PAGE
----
I’m talking at BioIT about Open Semantic data and am going through the concepts in order. I’ve looked at data (BioIT in Boston: What is Open?). Now for semantic/s.
I’m influenced by the Semantic Web and the Wikipedia article is a useful starting point. It also highlights Linked Open Data and I’ll write about that later. Let’s recall TimBL’s motivation:
I have a dream for the Web [in which computers] become capable of analyzing all the data on the Web – the content, links, and transactions between people and computers. A ‘Semantic Web’, which should make this possible, has yet to emerge, but when it does, the day-to-day mechanisms of trade, bureaucracy and our daily lives will be handled by machines talking to machines. The ‘intelligent agents’ people have touted for ages will finally materialize.
– Tim Berners-Lee, 1999
I have this dream for chemistry – it’s easier than trade and bureaucracy – and a an early chemical semantic web is now technically possible. What do we require?
The most important thing is to realise that our normal means of discourse – spoken and written are perfused by implicit semantics. Take:
Compound 13 melted at 458 K
To an anglophone human chemist the meaning of this is obvious but to a machine it is simply a string of characters (ASCII-67, ASCII-111…) Although Natural Language Processing can interpret some of this (and our Sciborg project has addressed this) it’s still hard for a machine to get the complete meaning. So lets look at the parts.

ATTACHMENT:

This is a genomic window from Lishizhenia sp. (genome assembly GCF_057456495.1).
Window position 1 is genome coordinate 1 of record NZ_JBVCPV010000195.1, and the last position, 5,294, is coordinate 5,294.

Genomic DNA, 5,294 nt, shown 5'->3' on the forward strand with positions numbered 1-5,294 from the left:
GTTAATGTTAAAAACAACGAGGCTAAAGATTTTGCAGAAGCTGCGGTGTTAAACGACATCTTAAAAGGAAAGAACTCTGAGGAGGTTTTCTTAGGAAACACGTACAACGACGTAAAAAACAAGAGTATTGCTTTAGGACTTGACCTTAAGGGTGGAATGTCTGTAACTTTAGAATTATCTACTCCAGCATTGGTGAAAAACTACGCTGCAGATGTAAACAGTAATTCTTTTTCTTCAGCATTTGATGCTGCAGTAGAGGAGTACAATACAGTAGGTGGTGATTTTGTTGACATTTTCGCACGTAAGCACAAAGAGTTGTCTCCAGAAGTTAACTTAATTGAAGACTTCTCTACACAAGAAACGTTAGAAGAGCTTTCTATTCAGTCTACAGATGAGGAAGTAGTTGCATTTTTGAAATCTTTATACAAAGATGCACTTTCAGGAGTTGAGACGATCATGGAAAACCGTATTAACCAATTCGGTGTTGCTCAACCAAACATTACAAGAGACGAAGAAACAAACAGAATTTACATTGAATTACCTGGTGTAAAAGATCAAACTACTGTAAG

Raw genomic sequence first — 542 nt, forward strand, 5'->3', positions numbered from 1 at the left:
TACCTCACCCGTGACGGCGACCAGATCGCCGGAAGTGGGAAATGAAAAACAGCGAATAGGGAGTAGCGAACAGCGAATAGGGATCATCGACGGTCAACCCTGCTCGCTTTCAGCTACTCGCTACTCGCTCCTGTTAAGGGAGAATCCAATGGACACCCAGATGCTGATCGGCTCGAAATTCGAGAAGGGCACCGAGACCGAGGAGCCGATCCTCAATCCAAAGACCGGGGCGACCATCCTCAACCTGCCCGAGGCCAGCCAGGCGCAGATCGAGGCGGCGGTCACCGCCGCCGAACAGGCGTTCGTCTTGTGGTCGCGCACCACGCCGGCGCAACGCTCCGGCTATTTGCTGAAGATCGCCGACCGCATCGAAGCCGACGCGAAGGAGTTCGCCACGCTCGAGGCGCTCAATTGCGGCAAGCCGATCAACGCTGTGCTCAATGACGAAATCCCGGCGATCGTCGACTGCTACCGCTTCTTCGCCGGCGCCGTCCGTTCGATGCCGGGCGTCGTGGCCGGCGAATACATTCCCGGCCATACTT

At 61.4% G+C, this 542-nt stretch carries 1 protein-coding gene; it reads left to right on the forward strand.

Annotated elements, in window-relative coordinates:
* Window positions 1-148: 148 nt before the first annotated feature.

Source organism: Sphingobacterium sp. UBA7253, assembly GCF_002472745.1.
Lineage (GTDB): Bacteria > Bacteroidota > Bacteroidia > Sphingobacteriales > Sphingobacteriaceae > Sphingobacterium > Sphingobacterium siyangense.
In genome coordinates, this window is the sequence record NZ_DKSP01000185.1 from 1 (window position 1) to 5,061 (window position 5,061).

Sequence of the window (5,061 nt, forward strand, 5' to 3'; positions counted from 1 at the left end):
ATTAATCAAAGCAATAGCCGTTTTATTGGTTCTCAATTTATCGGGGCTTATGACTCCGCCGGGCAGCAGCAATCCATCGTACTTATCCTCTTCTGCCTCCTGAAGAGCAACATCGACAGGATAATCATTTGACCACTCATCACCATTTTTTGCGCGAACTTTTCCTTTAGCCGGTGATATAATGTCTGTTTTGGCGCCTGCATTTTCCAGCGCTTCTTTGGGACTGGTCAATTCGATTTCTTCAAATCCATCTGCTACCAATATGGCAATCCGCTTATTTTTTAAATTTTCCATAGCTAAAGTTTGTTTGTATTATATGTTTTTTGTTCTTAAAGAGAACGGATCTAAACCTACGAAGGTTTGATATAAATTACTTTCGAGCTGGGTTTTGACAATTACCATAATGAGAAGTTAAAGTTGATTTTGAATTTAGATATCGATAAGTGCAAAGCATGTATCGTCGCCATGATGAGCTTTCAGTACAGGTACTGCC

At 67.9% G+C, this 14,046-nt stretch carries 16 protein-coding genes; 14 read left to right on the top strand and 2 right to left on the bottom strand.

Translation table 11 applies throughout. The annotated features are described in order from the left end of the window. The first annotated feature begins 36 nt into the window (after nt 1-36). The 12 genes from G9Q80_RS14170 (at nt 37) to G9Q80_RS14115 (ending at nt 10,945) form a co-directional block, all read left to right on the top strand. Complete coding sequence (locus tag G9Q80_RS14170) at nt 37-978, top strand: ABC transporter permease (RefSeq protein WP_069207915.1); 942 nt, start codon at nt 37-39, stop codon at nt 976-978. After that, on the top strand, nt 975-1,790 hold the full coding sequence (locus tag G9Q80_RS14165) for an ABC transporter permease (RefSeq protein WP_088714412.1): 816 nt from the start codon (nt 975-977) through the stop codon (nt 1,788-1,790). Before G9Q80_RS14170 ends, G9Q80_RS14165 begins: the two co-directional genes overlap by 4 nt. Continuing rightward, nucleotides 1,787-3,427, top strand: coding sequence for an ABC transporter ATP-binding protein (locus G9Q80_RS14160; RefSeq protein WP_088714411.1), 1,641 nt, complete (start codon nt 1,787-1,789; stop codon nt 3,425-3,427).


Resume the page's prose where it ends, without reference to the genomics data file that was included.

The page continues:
The concepts are:
- A specific chemical compound
- the concept of melting point
- a numeric value
- scientific units of measure
We use two main ways of expressing this, XML (Chemical Markup langauage) and RDF. Nico Adams and I will argue about when XML should be used and when RDF. Nico would like to express everything in RDF – and that time may come, but at present we have a lot of code that can understand CML and so I prefer to mix them (see below). In any case I’m not going to display them here.
What are the essential parts of our semantic framework?
- The concepts must be clearly identified in a formal system. This can be an ontology or a markup language or both. In each case there is a schema or framework to which the concepts must conform. CML has a schema (essentially stable) and Nico’s ChemAxiom Ontology has to conform to the Basic Formal Ontology.
- There must be an agreed syntax for expressing the statements. In CML this is XML with a series of dictionaries also expressed in CML. For RDF there are a number of universally agreed syntaxes.
- All components in the statement should have identifiers. In CML this is managed through ID attributes, in RDF through URIs. TimBL’s vision is that if everyone uses URIs based on domain names then the world become a Giant Global (RDF) Graph. There is lots of debate as to whether a URI should also be an address – I’ll blog that later. Without question the management of identifiers is a key requirement in the C21.
- There should be software that does something useful with the result. This is often overlooked – systems like RDF allow navigation and validation of graphs and often a tabulation of the results. But chemists will want to view a spectrum as a spectrum, not as a set of RDF triples. We’ve made good progress here – currently my thinking is that CML acts as the primary way of exposing chemical functionality to programs.
I think I’ll post this (also to check ICE) and then talk about chemical concepts in the next post.
This Blog Post prepared with ICE 4.5.6 from USQ in Open Office